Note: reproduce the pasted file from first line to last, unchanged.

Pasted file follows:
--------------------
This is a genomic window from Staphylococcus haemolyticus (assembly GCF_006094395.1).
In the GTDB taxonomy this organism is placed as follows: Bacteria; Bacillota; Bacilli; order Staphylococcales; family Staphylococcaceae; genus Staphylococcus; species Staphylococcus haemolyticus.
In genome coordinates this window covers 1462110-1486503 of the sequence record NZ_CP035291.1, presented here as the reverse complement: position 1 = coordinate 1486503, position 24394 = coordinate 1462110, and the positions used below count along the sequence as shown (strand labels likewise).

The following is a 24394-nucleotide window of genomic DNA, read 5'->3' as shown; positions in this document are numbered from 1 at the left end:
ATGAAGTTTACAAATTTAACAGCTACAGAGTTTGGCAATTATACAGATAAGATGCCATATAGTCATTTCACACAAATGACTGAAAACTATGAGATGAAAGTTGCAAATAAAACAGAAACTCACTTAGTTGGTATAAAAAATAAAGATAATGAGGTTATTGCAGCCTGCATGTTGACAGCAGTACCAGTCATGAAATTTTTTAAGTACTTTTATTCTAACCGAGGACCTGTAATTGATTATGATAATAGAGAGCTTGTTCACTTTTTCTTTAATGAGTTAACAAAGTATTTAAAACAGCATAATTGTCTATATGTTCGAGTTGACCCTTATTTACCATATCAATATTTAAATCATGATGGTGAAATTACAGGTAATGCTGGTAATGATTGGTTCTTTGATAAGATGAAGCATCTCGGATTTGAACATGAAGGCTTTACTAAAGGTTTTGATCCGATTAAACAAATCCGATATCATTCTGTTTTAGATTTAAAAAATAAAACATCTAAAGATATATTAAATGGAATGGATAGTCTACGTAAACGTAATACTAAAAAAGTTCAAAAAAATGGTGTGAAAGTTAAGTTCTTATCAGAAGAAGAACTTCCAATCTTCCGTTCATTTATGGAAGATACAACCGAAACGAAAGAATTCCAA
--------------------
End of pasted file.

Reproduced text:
This is a genomic window from Staphylococcus haemolyticus (assembly GCF_006094395.1).
In the GTDB taxonomy this organism is placed as follows: Bacteria; Bacillota; Bacilli; order Staphylococcales; family Staphylococcaceae; genus Staphylococcus; species Staphylococcus haemolyticus.
In genome coordinates this window covers 1462110-1486503 of the sequence record NZ_CP035291.1, presented here as the reverse complement: position 1 = coordinate 1486503, position 24394 = coordinate 1462110, and the positions used below count along the sequence as shown (strand labels likewise).

The following is a 24394-nucleotide window of genomic DNA, read 5'->3' as shown; positions in this document are numbered from 1 at the left end:
ATGAAGTTTACAAATTTAACAGCTACAGAGTTTGGCAATTATACAGATAAGATGCCATATAGTCATTTCACACAAATGACTGAAAACTATGAGATGAAAGTTGCAAATAAAACAGAAACTCACTTAGTTGGTATAAAAAATAAAGATAATGAGGTTATTGCAGCCTGCATGTTGACAGCAGTACCAGTCATGAAATTTTTTAAGTACTTTTATTCTAACCGAGGACCTGTAATTGATTATGATAATAGAGAGCTTGTTCACTTTTTCTTTAATGAGTTAACAAAGTATTTAAAACAGCATAATTGTCTATATGTTCGAGTTGACCCTTATTTACCATATCAATATTTAAATCATGATGGTGAAATTACAGGTAATGCTGGTAATGATTGGTTCTTTGATAAGATGAAGCATCTCGGATTTGAACATGAAGGCTTTACTAAAGGTTTTGATCCGATTAAACAAATCCGATATCATTCTGTTTTAGATTTAAAAAATAAAACATCTAAAGATATATTAAATGGAATGGATAGTCTACGTAAACGTAATACTAAAAAAGTTCAAAAAAATGGTGTGAAAGTTAAGTTCTTATCAGAAGAAGAACTTCCAATCTTCCGTTCATTTATGGAAGATACAACCGAAACGAAAGAATTCCAA